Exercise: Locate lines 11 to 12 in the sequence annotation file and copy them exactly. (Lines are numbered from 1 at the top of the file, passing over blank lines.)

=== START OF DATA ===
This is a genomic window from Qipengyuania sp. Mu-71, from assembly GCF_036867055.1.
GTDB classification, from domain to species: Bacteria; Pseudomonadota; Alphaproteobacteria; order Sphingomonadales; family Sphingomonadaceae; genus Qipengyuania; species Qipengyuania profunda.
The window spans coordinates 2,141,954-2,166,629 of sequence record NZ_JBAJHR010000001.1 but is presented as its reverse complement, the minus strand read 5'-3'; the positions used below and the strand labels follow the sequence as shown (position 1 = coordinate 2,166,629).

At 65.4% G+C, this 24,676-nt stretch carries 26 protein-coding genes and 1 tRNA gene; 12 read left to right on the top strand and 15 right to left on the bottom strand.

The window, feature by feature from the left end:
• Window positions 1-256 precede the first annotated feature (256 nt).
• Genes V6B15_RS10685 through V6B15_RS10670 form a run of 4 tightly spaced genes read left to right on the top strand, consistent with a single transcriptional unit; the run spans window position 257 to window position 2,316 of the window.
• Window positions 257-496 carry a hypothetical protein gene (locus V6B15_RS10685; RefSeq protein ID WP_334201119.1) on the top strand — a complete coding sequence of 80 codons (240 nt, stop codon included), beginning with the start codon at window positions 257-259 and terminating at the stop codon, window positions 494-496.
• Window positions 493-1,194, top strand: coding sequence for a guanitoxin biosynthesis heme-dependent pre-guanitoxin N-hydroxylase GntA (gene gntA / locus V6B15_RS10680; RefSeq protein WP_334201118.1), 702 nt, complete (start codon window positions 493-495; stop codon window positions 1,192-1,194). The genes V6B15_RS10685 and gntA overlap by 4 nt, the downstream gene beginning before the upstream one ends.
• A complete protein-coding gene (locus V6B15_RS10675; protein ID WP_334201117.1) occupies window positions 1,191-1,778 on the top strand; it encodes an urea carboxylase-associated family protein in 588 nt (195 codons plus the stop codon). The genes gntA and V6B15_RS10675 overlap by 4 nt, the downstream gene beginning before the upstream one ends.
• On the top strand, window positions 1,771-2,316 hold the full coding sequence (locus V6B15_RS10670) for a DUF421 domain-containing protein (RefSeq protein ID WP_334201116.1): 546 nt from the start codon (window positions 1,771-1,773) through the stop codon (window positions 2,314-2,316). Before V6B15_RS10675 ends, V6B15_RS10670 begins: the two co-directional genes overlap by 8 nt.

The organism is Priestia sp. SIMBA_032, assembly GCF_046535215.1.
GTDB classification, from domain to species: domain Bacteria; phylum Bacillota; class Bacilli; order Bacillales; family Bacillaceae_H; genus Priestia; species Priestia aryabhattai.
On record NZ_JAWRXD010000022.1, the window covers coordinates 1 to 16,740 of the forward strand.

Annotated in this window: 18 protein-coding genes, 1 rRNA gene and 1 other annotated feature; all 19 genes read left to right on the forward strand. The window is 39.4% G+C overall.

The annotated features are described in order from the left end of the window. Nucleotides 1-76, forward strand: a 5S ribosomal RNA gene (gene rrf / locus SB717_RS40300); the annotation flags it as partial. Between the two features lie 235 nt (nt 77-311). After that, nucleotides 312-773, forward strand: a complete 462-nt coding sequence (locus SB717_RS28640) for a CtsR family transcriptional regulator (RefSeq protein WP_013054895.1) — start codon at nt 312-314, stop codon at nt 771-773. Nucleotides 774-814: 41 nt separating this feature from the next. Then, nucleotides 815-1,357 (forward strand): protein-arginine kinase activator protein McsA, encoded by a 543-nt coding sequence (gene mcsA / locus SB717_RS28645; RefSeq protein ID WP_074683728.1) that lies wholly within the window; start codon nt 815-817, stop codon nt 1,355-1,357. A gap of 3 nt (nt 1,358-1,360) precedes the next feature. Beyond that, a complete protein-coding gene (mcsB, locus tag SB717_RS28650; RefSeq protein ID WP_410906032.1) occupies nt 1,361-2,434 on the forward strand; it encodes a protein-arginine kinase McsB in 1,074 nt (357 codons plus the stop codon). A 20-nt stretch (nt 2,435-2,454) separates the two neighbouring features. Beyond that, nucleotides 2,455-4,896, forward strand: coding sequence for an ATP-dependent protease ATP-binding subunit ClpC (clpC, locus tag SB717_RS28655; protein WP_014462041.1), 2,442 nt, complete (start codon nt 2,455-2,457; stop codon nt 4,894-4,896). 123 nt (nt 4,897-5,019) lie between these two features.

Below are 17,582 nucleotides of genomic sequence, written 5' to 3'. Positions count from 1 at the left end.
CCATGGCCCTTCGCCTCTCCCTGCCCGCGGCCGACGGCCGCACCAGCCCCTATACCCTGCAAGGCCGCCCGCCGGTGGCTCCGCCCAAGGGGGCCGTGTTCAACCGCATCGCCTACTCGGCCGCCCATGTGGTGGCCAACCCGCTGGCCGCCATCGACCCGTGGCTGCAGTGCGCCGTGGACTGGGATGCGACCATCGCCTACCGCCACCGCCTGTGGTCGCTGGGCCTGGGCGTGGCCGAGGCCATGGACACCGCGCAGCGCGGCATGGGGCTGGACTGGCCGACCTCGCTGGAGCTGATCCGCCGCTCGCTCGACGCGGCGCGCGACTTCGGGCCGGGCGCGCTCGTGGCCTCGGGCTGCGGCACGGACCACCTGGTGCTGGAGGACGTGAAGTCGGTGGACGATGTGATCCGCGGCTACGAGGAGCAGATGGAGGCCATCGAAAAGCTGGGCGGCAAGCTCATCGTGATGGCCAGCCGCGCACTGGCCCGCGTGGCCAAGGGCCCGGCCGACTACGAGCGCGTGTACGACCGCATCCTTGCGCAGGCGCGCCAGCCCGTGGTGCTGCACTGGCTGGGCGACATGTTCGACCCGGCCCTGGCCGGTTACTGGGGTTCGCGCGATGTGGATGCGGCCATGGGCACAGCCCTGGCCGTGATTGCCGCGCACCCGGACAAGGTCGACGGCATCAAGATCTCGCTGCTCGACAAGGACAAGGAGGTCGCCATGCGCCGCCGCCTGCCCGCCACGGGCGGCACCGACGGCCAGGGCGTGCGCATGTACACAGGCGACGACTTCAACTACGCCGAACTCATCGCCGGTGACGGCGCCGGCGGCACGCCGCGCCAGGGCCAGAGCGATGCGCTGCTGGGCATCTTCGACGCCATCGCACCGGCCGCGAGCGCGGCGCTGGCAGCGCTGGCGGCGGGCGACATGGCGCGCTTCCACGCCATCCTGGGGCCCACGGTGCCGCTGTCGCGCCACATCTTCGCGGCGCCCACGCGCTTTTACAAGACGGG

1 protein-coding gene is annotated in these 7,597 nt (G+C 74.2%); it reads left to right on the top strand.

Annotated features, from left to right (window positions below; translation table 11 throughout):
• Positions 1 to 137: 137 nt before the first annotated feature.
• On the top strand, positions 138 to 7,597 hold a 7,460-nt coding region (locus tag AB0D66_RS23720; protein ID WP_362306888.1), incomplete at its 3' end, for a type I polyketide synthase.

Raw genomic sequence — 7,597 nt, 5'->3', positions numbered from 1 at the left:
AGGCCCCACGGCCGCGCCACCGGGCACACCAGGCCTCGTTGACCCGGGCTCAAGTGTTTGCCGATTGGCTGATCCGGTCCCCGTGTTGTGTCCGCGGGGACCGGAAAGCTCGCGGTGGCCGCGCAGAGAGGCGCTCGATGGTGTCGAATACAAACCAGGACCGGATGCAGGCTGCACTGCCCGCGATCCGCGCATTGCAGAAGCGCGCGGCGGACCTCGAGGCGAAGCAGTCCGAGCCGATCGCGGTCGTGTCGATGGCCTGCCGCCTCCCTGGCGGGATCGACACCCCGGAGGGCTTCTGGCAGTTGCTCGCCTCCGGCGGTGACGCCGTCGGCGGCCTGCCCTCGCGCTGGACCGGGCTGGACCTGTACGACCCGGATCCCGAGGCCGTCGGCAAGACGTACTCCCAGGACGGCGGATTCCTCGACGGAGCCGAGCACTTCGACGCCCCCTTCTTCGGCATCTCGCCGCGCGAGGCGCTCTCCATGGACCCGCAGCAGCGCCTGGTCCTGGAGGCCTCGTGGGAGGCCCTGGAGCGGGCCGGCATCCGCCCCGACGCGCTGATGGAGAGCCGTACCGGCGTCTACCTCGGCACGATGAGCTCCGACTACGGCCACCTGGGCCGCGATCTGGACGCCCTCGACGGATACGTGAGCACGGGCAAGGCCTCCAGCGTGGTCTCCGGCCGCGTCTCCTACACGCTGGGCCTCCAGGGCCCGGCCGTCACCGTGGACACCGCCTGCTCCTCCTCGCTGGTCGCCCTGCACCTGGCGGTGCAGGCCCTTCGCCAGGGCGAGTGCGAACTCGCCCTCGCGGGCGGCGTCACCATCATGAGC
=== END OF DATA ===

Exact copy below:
• On the top strand, window positions 1,771-2,316 hold the full coding sequence (locus V6B15_RS10670) for a DUF421 domain-containing protein (RefSeq protein ID WP_334201116.1): 546 nt from the start codon (window positions 1,771-1,773) through the stop codon (window positions 2,314-2,316). Before V6B15_RS10675 ends, V6B15_RS10670 begins: the two co-directional genes overlap by 8 nt.

The organism is Priestia sp. SIMBA_032, assembly GCF_046535215.1.